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Thinking in different dimensions

  1. Jun 16, 2005 #1
    I was wondering about something today,

    I once heard a quote from Roger Penrose: a bar maid asked him what drink he wanted and he didn';t respond for a couple of seconds. When he did he said
    'Sorry, I was thinking in about 12 different dimensino and I find it hard to come back to one' (or words to that effect)

    What does he mean by different dimensions?

    -NewScientist
     
  2. jcsd
  3. Jun 16, 2005 #2

    mathwonk

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    well when you see a perspective drawing of a cube on a flat (2 dimensional) blackboard, what do you mean by thinking of it in three dimensions?

    and if you understand how to find the volume of a 3- sphere by integrating the area formula for circular 2 dimensional slices of it, can you imagine how to compute the 4 dimensional volume of a 4 - sphere by integrating the volume formulas of 3 dimensional slices of the 4 sphere?
     
  4. Jun 16, 2005 #3
    Does zero dimensionality have any perspective?
     
  5. Jun 16, 2005 #4

    mathwonk

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    i dont understand.
     
  6. Jun 16, 2005 #5
    Who knows what he meant when he said that but thinking in more than three dimensions might be easier than you think for very simple objects. Take http://www.imagedump.com/index.cgi?pick=get&tp=265951 for example. Is it a 2d pentagram or is it the 4th dimension equivalent to a triangle? But you didn't ask about that.

    It's possible he could have meant exactly what he said I guess. You might have trouble with what a dimension beyond 3 or 4 would look like though, so he must have been thinking pretty darn hard if he was up in the 12 range! Try thinking about some abstract concept for awhile then do a regular old task or try and carry on a regular conversation.
     
    Last edited by a moderator: Jun 16, 2005
  7. Jun 16, 2005 #6

    mathwonk

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    i don't understand this either. help! im senile.
     
  8. Jun 16, 2005 #7
    NewScientist, you need not take this anecdote too seriously. What he meant was simply that for someone so used to abstraction, it's hard to come back to the concrete world of the ordinary senses.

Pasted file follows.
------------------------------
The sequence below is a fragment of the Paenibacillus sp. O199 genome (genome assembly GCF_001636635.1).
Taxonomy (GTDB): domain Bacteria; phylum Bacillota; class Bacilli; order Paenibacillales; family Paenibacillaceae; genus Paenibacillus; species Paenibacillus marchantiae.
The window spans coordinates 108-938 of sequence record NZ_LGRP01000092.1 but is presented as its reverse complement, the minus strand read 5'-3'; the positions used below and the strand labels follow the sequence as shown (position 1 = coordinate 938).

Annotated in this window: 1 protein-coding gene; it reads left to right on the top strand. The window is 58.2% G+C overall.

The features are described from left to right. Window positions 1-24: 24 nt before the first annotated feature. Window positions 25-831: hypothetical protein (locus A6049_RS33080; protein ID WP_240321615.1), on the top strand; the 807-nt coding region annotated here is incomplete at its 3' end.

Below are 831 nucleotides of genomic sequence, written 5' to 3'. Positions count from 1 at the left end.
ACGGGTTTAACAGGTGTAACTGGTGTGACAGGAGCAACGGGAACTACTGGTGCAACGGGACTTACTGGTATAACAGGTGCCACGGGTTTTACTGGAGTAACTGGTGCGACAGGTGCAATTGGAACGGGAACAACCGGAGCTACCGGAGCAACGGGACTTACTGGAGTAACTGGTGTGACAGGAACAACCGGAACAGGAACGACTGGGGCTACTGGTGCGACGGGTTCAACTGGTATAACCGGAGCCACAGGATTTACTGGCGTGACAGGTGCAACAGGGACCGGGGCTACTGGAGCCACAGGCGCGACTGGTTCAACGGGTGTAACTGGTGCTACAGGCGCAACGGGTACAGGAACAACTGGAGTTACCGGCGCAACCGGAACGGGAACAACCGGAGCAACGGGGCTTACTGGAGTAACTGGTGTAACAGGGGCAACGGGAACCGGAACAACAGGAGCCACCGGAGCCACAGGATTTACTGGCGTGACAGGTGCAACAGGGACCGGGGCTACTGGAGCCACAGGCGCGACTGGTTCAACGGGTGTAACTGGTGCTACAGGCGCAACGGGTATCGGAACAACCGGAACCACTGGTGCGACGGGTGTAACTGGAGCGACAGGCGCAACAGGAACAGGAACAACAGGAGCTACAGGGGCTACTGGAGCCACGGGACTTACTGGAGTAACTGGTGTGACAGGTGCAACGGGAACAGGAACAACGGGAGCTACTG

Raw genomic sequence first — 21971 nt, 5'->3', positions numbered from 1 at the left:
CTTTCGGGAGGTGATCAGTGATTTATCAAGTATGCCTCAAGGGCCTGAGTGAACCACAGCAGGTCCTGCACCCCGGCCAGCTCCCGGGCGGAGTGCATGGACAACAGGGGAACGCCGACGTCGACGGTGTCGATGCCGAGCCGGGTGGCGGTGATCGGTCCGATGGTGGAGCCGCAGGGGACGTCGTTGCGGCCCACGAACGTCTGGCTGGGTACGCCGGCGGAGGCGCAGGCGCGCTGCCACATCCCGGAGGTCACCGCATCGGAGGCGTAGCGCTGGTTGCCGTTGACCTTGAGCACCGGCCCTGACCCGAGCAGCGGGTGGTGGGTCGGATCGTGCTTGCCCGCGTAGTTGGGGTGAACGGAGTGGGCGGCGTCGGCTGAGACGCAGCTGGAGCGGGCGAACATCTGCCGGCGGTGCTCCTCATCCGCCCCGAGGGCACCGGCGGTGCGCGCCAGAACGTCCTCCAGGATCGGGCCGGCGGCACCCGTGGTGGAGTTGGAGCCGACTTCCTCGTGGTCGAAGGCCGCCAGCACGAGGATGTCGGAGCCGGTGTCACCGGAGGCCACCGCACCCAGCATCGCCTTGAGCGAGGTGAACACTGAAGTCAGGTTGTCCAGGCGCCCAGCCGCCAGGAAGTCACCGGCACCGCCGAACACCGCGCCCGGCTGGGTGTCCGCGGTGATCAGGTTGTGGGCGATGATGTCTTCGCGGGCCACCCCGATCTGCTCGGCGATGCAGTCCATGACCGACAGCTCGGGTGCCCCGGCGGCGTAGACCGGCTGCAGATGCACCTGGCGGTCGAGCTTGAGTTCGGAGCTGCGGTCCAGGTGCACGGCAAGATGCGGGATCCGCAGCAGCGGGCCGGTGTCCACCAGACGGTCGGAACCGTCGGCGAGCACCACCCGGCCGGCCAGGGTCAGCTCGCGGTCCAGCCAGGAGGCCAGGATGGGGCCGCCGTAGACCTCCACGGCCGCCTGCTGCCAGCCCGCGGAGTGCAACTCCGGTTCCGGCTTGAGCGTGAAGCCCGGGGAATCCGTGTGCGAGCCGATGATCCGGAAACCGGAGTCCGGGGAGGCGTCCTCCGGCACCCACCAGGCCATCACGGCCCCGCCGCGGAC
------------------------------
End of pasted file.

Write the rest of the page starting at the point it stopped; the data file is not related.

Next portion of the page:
9. Jun 16, 2005 #8
    A three-dimensional space has perspective, and may be created from zero-dimensional singularities which by themselves have no perspective. Whence comes the relativity? From the (3 dimensional spatial) observer, of course! A sword by any other name.
     
  10. Jun 17, 2005 #9
    Thank you all for your replies - I wasn't losing sleep over it :P!

    And IceBreaker - you have a good point but I prefer to put the image of Penrose slightly more colourfully! Let us remember he was the one who introduced Hawking to topolgy and worked with him for many years - so he must have something damn smart going on in his head!

    Anyway, I thought it was a nice little story. Another story I like is this one.

    Hardy was visiting Srinivasa Ramanujun on his deathbed and commented:

    " I came in taxicab number 1729, quite a dull number. I hoped this is not an unfavorable omen."

    "'No,' Ramanujun replied, 'it is a very interesting number; it is the smallest number expressible as the sum of two cubes in two different ways.'"

    I just think thats ace! Anyway, thank you all for your thoughts.

    -NewScientist
     
  11. Jun 19, 2005 #10

    SGT

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    Of course it is very hard to visualize a geometrical system of more then three dimensions, but in Control Systems it is a very useful tool.
    Think of a mobile in a 3 dimensional space. This mobile has a position, a velocity and an acceleration in each space coordinate, so we can represent it in a state space of 9 dimensions.
     
  12. Jun 19, 2005 #11
    As there may be an infinity of time derivatives (position, velocity, acceleration, change in acceleration, etc., ad infinitum) there may be an infinite number of such dimensions.
     
  13. Jun 19, 2005 #12

    SGT

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    You are right, but in general there is no practical reason to go beyond acceleration. At most the acceleration change is modelled as a random process.
     
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